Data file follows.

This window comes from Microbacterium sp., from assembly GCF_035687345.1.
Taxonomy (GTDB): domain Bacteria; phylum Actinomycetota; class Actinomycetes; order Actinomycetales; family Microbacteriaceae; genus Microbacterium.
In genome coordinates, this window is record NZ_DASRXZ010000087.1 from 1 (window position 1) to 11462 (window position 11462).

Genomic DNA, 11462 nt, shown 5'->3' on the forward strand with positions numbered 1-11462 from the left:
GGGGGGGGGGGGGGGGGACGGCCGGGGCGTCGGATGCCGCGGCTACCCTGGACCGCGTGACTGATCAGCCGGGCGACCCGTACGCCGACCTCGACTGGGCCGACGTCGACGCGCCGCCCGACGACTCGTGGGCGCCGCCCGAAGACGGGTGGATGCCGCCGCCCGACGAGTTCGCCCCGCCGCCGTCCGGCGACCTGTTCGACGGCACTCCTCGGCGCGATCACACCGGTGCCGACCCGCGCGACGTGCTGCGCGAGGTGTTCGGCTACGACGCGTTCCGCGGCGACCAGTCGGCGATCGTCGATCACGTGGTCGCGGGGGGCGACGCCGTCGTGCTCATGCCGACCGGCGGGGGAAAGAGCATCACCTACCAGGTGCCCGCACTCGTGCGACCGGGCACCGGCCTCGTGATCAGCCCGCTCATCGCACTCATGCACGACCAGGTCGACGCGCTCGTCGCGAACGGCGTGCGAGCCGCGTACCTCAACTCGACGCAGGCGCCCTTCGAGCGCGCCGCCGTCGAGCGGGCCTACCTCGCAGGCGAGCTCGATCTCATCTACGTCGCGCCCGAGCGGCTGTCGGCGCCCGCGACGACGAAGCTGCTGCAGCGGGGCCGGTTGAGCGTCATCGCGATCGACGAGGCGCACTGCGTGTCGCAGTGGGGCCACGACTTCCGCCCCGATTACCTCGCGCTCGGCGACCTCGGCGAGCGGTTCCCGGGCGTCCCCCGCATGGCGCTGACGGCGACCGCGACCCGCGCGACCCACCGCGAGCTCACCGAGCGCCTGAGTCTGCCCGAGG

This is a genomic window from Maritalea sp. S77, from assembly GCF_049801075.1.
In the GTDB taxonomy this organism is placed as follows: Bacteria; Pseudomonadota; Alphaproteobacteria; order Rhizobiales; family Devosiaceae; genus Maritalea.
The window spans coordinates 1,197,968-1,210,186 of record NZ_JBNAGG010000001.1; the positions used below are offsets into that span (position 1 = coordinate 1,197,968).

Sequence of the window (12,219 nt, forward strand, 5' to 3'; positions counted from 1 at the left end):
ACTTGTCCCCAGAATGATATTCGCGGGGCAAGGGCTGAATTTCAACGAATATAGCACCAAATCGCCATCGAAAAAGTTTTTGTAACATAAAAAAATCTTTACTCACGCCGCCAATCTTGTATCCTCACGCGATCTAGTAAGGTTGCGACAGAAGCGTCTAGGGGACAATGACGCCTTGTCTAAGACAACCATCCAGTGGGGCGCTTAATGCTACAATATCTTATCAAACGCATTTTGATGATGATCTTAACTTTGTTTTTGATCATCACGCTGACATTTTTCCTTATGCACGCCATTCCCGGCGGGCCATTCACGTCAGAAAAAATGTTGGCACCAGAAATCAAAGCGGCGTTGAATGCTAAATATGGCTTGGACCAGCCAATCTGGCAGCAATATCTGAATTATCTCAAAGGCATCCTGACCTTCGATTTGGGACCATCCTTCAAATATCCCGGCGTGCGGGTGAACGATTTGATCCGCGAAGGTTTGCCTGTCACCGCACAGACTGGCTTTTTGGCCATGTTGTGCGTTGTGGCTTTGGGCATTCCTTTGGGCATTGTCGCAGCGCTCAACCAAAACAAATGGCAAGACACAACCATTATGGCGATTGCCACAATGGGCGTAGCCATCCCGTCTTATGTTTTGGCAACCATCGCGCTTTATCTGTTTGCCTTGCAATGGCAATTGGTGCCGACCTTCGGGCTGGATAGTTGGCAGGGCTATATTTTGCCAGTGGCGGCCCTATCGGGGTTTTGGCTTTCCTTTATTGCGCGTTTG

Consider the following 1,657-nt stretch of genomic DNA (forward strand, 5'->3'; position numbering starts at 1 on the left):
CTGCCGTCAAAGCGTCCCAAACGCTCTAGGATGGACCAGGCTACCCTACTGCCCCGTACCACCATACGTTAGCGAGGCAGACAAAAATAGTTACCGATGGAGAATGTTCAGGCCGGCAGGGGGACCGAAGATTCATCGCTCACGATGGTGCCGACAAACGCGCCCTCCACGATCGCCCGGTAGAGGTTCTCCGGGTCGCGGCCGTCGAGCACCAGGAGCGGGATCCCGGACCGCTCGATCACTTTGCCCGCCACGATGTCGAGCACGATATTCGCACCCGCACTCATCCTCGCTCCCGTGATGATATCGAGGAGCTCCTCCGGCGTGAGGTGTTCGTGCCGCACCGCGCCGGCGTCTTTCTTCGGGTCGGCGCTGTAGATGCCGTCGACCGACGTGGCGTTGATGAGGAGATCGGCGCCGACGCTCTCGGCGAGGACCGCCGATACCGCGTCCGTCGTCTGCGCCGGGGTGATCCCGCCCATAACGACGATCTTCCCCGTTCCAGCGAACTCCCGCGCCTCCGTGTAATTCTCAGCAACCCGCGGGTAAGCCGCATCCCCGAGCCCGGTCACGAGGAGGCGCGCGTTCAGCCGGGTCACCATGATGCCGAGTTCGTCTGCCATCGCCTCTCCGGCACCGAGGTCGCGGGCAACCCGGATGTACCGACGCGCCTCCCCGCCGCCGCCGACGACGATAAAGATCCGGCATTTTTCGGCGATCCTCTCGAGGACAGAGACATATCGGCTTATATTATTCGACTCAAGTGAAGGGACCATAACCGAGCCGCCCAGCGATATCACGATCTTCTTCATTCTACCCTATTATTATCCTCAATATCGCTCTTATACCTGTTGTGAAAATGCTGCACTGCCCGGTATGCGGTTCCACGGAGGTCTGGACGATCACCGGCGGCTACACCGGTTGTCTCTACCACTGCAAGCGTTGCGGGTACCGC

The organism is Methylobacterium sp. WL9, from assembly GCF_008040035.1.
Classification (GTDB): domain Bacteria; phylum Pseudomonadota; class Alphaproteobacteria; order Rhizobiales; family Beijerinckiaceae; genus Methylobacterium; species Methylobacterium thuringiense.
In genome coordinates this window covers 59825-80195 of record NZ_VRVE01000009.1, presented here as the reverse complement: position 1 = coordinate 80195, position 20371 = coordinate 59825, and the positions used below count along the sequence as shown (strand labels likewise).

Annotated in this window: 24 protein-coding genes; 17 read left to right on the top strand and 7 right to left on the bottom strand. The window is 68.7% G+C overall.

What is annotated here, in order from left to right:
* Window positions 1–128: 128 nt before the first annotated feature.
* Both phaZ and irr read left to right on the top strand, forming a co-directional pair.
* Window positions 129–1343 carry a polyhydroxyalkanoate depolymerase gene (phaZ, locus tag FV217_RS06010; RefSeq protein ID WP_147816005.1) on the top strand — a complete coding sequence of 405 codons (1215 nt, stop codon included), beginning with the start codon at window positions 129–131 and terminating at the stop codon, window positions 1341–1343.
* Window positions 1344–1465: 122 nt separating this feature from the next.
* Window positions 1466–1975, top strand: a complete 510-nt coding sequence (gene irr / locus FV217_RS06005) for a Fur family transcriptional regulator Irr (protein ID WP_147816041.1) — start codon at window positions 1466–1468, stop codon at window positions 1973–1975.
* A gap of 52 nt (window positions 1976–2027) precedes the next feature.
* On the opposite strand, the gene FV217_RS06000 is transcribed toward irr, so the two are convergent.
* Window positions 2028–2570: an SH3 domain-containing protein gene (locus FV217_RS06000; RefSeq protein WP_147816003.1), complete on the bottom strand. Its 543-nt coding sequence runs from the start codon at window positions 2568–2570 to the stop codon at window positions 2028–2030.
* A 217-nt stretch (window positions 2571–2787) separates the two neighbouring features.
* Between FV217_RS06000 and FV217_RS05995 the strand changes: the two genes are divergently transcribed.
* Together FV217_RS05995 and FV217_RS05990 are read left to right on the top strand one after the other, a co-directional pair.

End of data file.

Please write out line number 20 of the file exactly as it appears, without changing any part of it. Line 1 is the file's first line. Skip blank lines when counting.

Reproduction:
* Window positions 129–1343 carry a polyhydroxyalkanoate depolymerase gene (phaZ, locus tag FV217_RS06010; RefSeq protein ID WP_147816005.1) on the top strand — a complete coding sequence of 405 codons (1215 nt, stop codon included), beginning with the start codon at window positions 129–131 and terminating at the stop codon, window positions 1341–1343.